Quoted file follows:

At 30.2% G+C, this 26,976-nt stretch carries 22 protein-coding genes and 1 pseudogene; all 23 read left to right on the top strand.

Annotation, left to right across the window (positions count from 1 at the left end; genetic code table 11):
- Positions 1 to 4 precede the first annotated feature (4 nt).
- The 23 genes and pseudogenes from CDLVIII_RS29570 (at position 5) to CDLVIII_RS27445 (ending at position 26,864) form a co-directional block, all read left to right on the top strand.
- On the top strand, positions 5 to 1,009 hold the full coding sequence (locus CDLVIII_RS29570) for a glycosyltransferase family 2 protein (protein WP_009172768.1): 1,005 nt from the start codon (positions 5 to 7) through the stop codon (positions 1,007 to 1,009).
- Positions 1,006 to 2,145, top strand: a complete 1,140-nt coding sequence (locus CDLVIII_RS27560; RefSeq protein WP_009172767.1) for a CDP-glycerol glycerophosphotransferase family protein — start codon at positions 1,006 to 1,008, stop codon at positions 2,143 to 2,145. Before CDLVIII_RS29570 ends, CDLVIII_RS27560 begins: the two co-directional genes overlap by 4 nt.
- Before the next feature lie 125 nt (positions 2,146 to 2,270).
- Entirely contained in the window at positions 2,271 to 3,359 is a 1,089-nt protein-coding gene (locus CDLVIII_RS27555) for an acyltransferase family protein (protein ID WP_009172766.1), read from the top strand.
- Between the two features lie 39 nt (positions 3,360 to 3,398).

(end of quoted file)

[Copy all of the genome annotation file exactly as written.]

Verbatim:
At 30.2% G+C, this 26,976-nt stretch carries 22 protein-coding genes and 1 pseudogene; all 23 read left to right on the top strand.

Annotation, left to right across the window (positions count from 1 at the left end; genetic code table 11):
- Positions 1 to 4 precede the first annotated feature (4 nt).
- The 23 genes and pseudogenes from CDLVIII_RS29570 (at position 5) to CDLVIII_RS27445 (ending at position 26,864) form a co-directional block, all read left to right on the top strand.
- On the top strand, positions 5 to 1,009 hold the full coding sequence (locus CDLVIII_RS29570) for a glycosyltransferase family 2 protein (protein WP_009172768.1): 1,005 nt from the start codon (positions 5 to 7) through the stop codon (positions 1,007 to 1,009).
- Positions 1,006 to 2,145, top strand: a complete 1,140-nt coding sequence (locus CDLVIII_RS27560; RefSeq protein WP_009172767.1) for a CDP-glycerol glycerophosphotransferase family protein — start codon at positions 1,006 to 1,008, stop codon at positions 2,143 to 2,145. Before CDLVIII_RS29570 ends, CDLVIII_RS27560 begins: the two co-directional genes overlap by 4 nt.
- Before the next feature lie 125 nt (positions 2,146 to 2,270).
- Entirely contained in the window at positions 2,271 to 3,359 is a 1,089-nt protein-coding gene (locus CDLVIII_RS27555) for an acyltransferase family protein (protein ID WP_009172766.1), read from the top strand.
- Between the two features lie 39 nt (positions 3,360 to 3,398).